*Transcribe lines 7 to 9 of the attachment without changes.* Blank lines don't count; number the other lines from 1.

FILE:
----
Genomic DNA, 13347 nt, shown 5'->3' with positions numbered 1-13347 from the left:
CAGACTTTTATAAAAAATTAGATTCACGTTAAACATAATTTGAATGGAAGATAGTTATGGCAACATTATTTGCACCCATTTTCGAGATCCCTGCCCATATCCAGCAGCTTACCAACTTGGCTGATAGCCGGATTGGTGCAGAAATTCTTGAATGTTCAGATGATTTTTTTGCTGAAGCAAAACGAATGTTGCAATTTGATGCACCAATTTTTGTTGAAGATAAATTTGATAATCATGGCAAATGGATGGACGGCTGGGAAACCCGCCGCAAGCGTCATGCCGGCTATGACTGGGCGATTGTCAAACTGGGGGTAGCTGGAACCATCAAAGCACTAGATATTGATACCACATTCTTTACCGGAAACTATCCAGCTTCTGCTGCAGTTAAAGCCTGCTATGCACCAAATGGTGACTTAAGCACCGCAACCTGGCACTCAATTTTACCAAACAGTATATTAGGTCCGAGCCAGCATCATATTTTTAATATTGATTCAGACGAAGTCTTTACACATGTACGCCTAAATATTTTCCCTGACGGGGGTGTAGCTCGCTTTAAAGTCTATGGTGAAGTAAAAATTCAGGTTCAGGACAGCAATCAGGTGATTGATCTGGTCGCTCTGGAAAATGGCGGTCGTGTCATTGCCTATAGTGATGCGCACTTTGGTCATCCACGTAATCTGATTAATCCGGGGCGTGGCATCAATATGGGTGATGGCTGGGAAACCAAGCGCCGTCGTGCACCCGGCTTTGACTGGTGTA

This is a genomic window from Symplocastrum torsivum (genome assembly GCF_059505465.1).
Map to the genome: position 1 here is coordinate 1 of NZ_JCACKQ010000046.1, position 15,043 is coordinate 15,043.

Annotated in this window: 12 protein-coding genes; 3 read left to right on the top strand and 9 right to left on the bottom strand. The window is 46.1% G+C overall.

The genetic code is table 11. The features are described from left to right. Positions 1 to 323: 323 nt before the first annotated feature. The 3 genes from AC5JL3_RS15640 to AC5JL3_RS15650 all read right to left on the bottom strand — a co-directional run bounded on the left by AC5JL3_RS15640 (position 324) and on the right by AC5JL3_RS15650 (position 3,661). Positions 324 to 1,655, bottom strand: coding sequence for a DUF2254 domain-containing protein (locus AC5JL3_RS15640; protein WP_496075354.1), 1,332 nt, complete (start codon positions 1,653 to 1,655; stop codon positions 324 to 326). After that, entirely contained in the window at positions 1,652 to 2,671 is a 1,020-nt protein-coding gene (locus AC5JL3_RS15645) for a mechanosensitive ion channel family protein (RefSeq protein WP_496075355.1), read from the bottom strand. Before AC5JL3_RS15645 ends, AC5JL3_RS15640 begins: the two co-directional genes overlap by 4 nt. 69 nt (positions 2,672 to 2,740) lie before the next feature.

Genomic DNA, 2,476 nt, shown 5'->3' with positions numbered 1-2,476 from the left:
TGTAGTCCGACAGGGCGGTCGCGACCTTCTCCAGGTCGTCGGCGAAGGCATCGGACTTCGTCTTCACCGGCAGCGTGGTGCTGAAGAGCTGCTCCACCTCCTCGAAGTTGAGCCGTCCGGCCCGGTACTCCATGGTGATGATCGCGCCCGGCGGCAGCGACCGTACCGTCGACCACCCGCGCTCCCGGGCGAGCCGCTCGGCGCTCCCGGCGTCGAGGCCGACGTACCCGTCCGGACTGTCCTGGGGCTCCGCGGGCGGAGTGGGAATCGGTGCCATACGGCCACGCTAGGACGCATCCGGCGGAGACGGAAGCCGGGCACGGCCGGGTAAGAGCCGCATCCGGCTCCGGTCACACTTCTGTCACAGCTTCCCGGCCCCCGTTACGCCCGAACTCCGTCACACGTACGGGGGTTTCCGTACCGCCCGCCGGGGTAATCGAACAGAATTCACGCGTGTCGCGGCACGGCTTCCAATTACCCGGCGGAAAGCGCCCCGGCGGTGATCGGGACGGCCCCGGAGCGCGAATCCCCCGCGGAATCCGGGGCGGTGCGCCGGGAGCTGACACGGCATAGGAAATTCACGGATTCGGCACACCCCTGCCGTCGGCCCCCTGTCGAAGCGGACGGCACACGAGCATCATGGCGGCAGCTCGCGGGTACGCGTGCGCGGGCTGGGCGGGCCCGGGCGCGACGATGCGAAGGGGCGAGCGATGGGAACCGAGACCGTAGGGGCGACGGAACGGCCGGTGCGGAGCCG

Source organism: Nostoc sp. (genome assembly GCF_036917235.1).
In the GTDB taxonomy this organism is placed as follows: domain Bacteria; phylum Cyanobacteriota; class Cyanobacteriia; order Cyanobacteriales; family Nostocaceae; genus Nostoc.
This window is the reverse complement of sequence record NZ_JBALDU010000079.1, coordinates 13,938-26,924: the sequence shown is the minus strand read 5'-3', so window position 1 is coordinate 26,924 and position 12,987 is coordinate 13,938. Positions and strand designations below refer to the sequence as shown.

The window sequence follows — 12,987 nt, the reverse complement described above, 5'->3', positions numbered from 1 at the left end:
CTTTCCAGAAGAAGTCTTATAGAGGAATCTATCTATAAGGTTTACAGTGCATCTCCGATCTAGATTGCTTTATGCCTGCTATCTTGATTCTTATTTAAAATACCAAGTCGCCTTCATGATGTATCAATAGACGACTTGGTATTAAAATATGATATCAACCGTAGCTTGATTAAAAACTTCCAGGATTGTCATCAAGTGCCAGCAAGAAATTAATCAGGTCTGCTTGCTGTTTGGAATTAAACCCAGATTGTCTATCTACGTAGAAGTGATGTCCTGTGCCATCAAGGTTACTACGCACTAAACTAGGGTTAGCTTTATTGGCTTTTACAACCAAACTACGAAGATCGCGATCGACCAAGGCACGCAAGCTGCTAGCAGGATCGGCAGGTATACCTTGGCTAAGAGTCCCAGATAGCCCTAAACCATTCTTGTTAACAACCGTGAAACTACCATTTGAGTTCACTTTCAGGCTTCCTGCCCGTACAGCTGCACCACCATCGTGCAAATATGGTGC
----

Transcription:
Genomic DNA, 2,476 nt, shown 5'->3' with positions numbered 1-2,476 from the left:
TGTAGTCCGACAGGGCGGTCGCGACCTTCTCCAGGTCGTCGGCGAAGGCATCGGACTTCGTCTTCACCGGCAGCGTGGTGCTGAAGAGCTGCTCCACCTCCTCGAAGTTGAGCCGTCCGGCCCGGTACTCCATGGTGATGATCGCGCCCGGCGGCAGCGACCGTACCGTCGACCACCCGCGCTCCCGGGCGAGCCGCTCGGCGCTCCCGGCGTCGAGGCCGACGTACCCGTCCGGACTGTCCTGGGGCTCCGCGGGCGGAGTGGGAATCGGTGCCATACGGCCACGCTAGGACGCATCCGGCGGAGACGGAAGCCGGGCACGGCCGGGTAAGAGCCGCATCCGGCTCCGGTCACACTTCTGTCACAGCTTCCCGGCCCCCGTTACGCCCGAACTCCGTCACACGTACGGGGGTTTCCGTACCGCCCGCCGGGGTAATCGAACAGAATTCACGCGTGTCGCGGCACGGCTTCCAATTACCCGGCGGAAAGCGCCCCGGCGGTGATCGGGACGGCCCCGGAGCGCGAATCCCCCGCGGAATCCGGGGCGGTGCGCCGGGAGCTGACACGGCATAGGAAATTCACGGATTCGGCACACCCCTGCCGTCGGCCCCCTGTCGAAGCGGACGGCACACGAGCATCATGGCGGCAGCTCGCGGGTACGCGTGCGCGGGCTGGGCGGGCCCGGGCGCGACGATGCGAAGGGGCGAGCGATGGGAACCGAGACCGTAGGGGCGACGGAACGGCCGGTGCGGAGCCG

Source organism: Nostoc sp. (genome assembly GCF_036917235.1).